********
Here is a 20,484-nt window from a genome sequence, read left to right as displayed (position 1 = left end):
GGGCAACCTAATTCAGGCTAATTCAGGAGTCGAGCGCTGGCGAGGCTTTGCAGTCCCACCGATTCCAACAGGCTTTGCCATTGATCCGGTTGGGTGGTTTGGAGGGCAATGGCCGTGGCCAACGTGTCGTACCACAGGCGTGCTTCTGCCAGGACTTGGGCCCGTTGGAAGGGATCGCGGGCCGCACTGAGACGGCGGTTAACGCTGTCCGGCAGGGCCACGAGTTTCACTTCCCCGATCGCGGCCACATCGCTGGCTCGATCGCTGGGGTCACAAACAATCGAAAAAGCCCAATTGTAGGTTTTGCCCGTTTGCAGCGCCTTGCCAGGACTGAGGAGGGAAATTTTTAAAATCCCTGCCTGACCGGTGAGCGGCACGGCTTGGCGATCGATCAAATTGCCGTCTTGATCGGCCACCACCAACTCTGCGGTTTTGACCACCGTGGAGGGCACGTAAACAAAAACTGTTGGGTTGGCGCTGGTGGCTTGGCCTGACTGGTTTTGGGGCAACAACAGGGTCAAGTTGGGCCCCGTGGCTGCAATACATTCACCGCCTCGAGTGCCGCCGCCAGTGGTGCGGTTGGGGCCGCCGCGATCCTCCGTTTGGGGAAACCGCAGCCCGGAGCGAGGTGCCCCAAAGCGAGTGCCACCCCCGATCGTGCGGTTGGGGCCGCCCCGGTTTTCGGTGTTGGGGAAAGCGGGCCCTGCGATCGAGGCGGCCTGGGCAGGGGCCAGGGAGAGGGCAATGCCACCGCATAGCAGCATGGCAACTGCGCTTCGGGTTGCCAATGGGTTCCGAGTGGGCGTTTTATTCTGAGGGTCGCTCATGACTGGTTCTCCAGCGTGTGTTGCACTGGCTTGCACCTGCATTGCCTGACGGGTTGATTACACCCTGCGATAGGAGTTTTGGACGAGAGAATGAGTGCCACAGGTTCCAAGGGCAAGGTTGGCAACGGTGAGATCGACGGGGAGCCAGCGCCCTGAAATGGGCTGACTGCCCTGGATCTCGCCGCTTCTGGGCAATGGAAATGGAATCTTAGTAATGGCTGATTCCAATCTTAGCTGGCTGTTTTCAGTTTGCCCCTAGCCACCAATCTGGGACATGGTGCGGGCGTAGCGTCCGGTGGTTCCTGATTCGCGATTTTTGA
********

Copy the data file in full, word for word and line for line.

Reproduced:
Here is a 20,484-nt window from a genome sequence, read left to right as displayed (position 1 = left end):
GGGCAACCTAATTCAGGCTAATTCAGGAGTCGAGCGCTGGCGAGGCTTTGCAGTCCCACCGATTCCAACAGGCTTTGCCATTGATCCGGTTGGGTGGTTTGGAGGGCAATGGCCGTGGCCAACGTGTCGTACCACAGGCGTGCTTCTGCCAGGACTTGGGCCCGTTGGAAGGGATCGCGGGCCGCACTGAGACGGCGGTTAACGCTGTCCGGCAGGGCCACGAGTTTCACTTCCCCGATCGCGGCCACATCGCTGGCTCGATCGCTGGGGTCACAAACAATCGAAAAAGCCCAATTGTAGGTTTTGCCCGTTTGCAGCGCCTTGCCAGGACTGAGGAGGGAAATTTTTAAAATCCCTGCCTGACCGGTGAGCGGCACGGCTTGGCGATCGATCAAATTGCCGTCTTGATCGGCCACCACCAACTCTGCGGTTTTGACCACCGTGGAGGGCACGTAAACAAAAACTGTTGGGTTGGCGCTGGTGGCTTGGCCTGACTGGTTTTGGGGCAACAACAGGGTCAAGTTGGGCCCCGTGGCTGCAATACATTCACCGCCTCGAGTGCCGCCGCCAGTGGTGCGGTTGGGGCCGCCGCGATCCTCCGTTTGGGGAAACCGCAGCCCGGAGCGAGGTGCCCCAAAGCGAGTGCCACCCCCGATCGTGCGGTTGGGGCCGCCCCGGTTTTCGGTGTTGGGGAAAGCGGGCCCTGCGATCGAGGCGGCCTGGGCAGGGGCCAGGGAGAGGGCAATGCCACCGCATAGCAGCATGGCAACTGCGCTTCGGGTTGCCAATGGGTTCCGAGTGGGCGTTTTATTCTGAGGGTCGCTCATGACTGGTTCTCCAGCGTGTGTTGCACTGGCTTGCACCTGCATTGCCTGACGGGTTGATTACACCCTGCGATAGGAGTTTTGGACGAGAGAATGAGTGCCACAGGTTCCAAGGGCAAGGTTGGCAACGGTGAGATCGACGGGGAGCCAGCGCCCTGAAATGGGCTGACTGCCCTGGATCTCGCCGCTTCTGGGCAATGGAAATGGAATCTTAGTAATGGCTGATTCCAATCTTAGCTGGCTGTTTTCAGTTTGCCCCTAGCCACCAATCTGGGACATGGTGCGGGCGTAGCGTCCGGTGGTTCCTGATTCGCGATTTTTGA